In the 1970s and 1980s, it was a different story. An observant Muslim family had to trek across town to buy their meat from a halal butcher shop or drive a few hours to a farm where they could slaughter their own animal. Since many of the rituals and rules are the same, halal is often considered an acceptable alternative to kosher and vice versa. So those who couldn’t get to a halal butcher shop might ask to borrow a knife from a shochet, a kosher ritual slaughterer, and perform the deed themselves (back then you could still buy live birds in Kensington Market), or they might simply choose to eat kosher instead.
A few years after Alwan emigrated to Canada from Syria in 1988, he began his own search for halal meat. He also wanted it to be local and organic. “The Koran tells us to eat halal and eat pure,” he says. Along with a small but growing number of “eco-halal” believers, he takes this directive to mean that animals should be raised naturally and fed what Allah intends them to eat—grass, not corn, for beef cattle. He found nothing, so he and a group of families from his mosque got together to do it themselves, investing in a steer and sharing the meat once it was slaughtered. Soon, he was driving out to St. Jacobs to buy better quality yogurt, eggs and Middle Eastern–style cheeses to feed his family.
In the 1990s, Toronto’s Muslim population doubled (Statistics Canada predicts it will increase 75 per cent within the next decade), and soon halal butcher shops were springing up to serve it. With about 350,000 Muslims living in the GTA, we have the highest concentration in Canada.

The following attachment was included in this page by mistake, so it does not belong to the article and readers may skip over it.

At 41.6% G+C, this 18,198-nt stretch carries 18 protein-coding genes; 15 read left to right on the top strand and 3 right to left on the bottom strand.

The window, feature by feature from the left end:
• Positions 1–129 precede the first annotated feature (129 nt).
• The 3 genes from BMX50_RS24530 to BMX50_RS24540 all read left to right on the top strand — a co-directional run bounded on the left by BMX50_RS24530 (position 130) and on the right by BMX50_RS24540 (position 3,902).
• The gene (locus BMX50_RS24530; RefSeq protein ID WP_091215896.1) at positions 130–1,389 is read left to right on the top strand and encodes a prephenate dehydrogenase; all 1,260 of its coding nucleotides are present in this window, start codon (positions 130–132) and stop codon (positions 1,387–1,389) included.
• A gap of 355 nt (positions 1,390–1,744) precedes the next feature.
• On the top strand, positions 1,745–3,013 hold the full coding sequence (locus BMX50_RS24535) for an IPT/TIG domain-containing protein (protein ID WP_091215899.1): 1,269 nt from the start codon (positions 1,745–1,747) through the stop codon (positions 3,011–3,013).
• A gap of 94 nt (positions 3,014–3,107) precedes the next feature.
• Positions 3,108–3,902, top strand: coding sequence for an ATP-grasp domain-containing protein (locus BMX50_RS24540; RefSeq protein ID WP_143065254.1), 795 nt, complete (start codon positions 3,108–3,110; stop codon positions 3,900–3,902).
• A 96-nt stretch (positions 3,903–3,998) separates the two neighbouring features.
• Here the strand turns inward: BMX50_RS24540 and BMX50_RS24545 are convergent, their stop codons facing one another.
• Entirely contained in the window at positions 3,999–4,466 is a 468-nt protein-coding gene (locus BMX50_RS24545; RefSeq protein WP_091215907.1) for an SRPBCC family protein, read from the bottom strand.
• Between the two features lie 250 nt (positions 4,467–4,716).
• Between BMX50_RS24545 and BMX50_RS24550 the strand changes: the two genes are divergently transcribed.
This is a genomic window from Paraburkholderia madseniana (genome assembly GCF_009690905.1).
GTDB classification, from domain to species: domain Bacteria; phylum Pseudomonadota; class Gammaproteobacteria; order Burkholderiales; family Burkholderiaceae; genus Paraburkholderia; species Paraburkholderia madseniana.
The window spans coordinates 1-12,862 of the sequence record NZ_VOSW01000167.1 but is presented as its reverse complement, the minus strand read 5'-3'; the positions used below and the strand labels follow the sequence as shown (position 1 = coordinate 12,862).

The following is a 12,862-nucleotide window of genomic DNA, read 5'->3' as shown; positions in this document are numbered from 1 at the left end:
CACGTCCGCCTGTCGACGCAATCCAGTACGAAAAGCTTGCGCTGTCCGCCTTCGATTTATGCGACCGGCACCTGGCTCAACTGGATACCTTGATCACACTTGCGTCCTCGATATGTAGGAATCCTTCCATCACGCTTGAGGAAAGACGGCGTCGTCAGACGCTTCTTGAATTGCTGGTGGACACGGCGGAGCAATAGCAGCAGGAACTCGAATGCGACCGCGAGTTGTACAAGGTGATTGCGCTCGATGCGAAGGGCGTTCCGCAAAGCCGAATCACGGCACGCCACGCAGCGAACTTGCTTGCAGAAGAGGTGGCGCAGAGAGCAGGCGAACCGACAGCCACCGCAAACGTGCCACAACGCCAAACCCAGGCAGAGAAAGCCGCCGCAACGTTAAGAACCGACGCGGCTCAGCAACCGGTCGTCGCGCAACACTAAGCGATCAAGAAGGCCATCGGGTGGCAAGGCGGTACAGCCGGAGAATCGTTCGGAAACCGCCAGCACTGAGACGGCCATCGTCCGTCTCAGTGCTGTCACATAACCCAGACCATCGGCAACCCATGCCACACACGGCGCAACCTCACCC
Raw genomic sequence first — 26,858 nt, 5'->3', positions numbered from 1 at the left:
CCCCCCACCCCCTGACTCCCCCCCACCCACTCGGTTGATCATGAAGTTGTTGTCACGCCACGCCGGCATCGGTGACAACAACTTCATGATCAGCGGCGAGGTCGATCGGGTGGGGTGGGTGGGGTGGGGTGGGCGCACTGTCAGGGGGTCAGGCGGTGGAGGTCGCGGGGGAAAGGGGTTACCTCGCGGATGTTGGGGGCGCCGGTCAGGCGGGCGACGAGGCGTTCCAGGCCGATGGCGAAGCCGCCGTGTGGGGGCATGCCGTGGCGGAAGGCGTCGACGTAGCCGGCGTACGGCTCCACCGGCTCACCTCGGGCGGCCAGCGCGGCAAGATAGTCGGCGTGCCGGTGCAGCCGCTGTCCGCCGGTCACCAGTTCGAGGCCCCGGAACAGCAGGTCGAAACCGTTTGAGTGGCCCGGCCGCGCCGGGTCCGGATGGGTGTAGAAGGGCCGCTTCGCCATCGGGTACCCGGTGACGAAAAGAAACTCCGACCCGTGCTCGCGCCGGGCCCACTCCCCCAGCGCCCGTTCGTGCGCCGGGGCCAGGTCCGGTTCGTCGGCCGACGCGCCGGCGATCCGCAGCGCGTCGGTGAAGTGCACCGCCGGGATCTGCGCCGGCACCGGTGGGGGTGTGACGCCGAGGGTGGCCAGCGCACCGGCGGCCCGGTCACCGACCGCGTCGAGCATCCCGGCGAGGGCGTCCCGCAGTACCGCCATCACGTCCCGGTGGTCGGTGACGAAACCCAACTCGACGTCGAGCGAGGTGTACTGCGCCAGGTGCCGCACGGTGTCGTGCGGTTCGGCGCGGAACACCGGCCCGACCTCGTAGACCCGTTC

Alwan, who has a background in sales and marketing, formally launched BlossomPure in 2002. Since then, it has grown about 50 per cent each year. He now sources his meat from a number of local small-scale farmers. He also employs a full-time slaughterman to travel to nearby processing plants to perform zabihah. (To minimize the animals’ stress, he puts the burden of travel on his slaughterman.) Customers come from all over: Richmond Hill, Ancaster, even Ottawa. Though he cannot yet export to the U.S. (the slaughterhouses he uses are only provincially licensed), he regularly fields calls from interested Americans.
Tapping into the new secular market—more than half his customers are non- Muslim—this fall, Alwan started advertising in English the fact that his meat was halal. Like Jewish entrepreneurs before him, who chose the Orthodox Union symbol (a U inside a circle) so as not to discourage any anti-Semitic consumers, Alwan perhaps had more to lose than gain.
The reputation for quality that is catapulting halal into mainstream diets may lead to its undoing. Large meat-packing plants and grocery chains are getting in on the act. (Maple Leaf Foods already has three halal poultry plants.) At a large scale of production, controversies swirl: is it all right to play a pre-recorded prayer as the chickens whisk by on conveyors? Is machine slaughtering acceptable? Does stunning the animal adhere to zabihah? Such “innovations” dilute the putative virtues of halal, making it more and more like the conventional meats we buy at the grocery store, especially since there are no laws in Ontario (as there are, for example, in Illinois) governing what can and cannot be labelled halal.
Further industrialization would be a shame. We live in an era when consumers of all stripes are concerned about where their food comes from and how it’s produced. Like kosher and organic, the appeal of halal—at least for someone like me, a resolute non-believer when it comes to any sort of dietary restriction— is that the word gives me some clue as to how my meal got to my table.